Tuesday, November 14, 2006


What Do You Call Six Kids In Handcuffs? A Good Start!

I like that riff on the old lawyer joke. Of course, when I first heard that six had been arrested, I said "Sixty more and you'd be off to a good start." The fact that this was greeted with a knowing smile by the other teachers tells you everything you need to know.

It's not that the end of lunch today was typical. I mean, sure, every year, we have several days of big fights at lunch. Just in case, let me review big fight. If you were born before 1970 or so, a big fight was a fight between two high-powered bad-asses. We might call it the more civilized, noble code. Sometime after 1970, we saw a more generalized crumbling of the societal code. Since many of our kids are little removed from animal behavior emotionally, socially, and in some instances, even intellectually, we might say that current kids live by the law of the pack. Now, a big fight is a group of twenty to fifty kids, pushing, shoving, punching and kicking their way across the campus, with as many as two hundred kids charging the scene to get a good view. Of course there are exceptions, and your school may vary; so might the timeline, depending on where you live.

So you have a big fight. Then you get the counter-attack the next day. And sometimes the day after that, and the day after that. One thing that usually seems to stop it pretty well is the weekend. I could not tell you if it's the fact of a two day cooling off period, or the fact that by the end of three or four days, by Friday most of the core instigators have been suspended for five days, or, perhaps, that over the weekend, there is plenty of time to settle scores, and by Monday, the issue has been decided.

As I said, the end of lunch today, the first counter-attack, was not typical; however, I don't mean not typical, in the sense that big fight days don't happen often. I mean not typical in the sense that even for a big fight day, this was not typical. Today we had at least six big groups of twenty to fifty kids surging around the campus. At least one student was knocked to the ground, but by some miracle not trampled.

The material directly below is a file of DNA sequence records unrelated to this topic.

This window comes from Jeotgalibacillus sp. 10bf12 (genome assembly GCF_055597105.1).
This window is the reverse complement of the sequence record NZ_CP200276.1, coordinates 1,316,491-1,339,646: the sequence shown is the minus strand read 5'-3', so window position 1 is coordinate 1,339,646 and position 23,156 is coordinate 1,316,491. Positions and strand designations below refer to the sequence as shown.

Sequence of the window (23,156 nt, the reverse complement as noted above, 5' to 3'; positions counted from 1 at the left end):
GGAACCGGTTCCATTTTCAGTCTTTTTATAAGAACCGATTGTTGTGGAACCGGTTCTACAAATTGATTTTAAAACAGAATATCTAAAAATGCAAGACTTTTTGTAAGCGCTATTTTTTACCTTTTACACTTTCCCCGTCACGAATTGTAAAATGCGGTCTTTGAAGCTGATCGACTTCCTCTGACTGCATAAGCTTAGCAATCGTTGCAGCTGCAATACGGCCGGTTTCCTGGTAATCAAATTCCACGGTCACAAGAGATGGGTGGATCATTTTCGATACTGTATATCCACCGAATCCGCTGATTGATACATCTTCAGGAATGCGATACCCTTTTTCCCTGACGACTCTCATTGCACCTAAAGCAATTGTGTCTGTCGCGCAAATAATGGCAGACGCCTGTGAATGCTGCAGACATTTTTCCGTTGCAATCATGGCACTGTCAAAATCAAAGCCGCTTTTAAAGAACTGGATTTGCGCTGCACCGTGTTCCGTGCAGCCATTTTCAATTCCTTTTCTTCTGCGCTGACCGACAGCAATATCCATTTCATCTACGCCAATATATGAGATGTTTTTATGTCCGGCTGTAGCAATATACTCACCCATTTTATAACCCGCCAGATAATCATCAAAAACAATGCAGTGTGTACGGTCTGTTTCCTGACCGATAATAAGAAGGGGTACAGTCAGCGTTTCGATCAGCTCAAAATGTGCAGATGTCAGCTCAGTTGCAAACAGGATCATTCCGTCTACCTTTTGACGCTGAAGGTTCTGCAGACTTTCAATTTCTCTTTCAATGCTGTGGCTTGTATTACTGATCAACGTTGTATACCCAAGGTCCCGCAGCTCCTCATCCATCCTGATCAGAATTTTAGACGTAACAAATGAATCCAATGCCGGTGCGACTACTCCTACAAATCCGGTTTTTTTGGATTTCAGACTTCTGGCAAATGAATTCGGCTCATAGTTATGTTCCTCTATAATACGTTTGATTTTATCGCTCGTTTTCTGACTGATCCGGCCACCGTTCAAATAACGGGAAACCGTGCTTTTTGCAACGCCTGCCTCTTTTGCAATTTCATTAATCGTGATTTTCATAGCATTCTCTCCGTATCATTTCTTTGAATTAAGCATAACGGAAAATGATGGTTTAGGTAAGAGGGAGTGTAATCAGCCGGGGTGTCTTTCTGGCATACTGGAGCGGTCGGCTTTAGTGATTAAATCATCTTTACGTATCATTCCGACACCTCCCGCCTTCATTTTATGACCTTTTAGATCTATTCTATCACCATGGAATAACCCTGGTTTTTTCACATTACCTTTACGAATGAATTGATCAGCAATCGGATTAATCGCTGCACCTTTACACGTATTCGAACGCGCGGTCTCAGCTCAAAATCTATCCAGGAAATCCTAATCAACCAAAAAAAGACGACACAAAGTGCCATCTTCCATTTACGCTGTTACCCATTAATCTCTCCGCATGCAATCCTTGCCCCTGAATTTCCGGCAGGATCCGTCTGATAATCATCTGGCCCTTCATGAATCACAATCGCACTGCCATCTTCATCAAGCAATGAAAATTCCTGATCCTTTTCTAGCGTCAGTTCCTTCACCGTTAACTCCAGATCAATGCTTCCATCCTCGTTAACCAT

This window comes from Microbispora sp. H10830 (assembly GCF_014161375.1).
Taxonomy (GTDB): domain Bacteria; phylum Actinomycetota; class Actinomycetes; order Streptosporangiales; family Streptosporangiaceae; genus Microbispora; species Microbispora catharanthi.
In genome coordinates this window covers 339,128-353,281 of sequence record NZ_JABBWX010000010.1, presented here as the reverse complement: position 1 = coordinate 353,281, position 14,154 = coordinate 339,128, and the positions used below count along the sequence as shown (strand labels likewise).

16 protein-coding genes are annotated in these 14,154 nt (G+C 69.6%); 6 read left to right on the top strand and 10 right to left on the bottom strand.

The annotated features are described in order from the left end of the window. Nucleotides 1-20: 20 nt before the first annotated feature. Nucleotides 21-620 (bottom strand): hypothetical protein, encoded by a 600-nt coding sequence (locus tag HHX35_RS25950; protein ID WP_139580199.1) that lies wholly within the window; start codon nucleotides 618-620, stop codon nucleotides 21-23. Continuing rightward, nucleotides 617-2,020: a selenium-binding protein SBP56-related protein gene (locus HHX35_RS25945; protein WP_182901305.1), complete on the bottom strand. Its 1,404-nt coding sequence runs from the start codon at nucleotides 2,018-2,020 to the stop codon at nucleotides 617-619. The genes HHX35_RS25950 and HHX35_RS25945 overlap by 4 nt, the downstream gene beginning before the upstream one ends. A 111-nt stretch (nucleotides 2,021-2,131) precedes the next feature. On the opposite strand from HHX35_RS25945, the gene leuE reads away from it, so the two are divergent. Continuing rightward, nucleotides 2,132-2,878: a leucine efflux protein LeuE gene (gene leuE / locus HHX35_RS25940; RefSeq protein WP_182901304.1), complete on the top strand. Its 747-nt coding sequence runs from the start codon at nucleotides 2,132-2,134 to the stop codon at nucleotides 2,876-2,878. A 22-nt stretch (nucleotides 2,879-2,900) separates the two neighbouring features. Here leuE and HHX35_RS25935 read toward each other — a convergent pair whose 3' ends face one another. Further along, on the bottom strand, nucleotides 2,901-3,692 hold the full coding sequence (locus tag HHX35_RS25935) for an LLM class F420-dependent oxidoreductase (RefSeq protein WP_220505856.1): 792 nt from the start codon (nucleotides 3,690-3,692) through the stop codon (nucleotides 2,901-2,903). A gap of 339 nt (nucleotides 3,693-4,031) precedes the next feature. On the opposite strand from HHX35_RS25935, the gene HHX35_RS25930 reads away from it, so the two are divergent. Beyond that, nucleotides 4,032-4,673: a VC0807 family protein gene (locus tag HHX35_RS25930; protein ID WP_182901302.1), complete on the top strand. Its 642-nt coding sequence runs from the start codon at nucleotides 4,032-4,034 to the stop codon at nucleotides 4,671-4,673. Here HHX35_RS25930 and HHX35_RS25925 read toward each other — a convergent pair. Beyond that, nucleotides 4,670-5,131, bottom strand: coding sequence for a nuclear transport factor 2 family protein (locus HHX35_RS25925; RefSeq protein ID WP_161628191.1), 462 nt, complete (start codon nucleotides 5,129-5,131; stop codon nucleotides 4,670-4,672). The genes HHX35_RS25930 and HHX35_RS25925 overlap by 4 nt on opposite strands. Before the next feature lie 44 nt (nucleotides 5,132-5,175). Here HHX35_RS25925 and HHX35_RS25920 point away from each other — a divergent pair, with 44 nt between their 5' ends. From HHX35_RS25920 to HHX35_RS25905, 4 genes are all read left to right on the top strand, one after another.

It was also not typical in the duration. We have a five minute passing period. The end of lunch bell rings, you have five minutes to get to class, and the tardy bell rings. Most of these big fights are broken up, or at least dispersed, and the majority of kids to class, before the tardy bell rings. Today, the fights continued another seven minutes after the tardy bell. I know seven minutes doesn't sound like much, but it's an eternity for rampaging children.

It was also not typical in one other way. Out of eleven years, this was only the second time I felt like I had to lock my door to keep the kids in my class safe from something dangerous going on outside. I'm still not sure if twice in eleven years is something I should feel good about.

The irony of it all is that the fights began yesterday at lunch. Guess what came right before lunch? An all school assembly about violence and making the right choices in life. A lot of effort and time and expense went into that assembly, and it was wasted on the kids. It was the saddest thing in the world, the principal, after everything was under control again, standing alone on the quad, picking up an overturned garbage can. No wonder he tried to leave after two years and go back to his old school.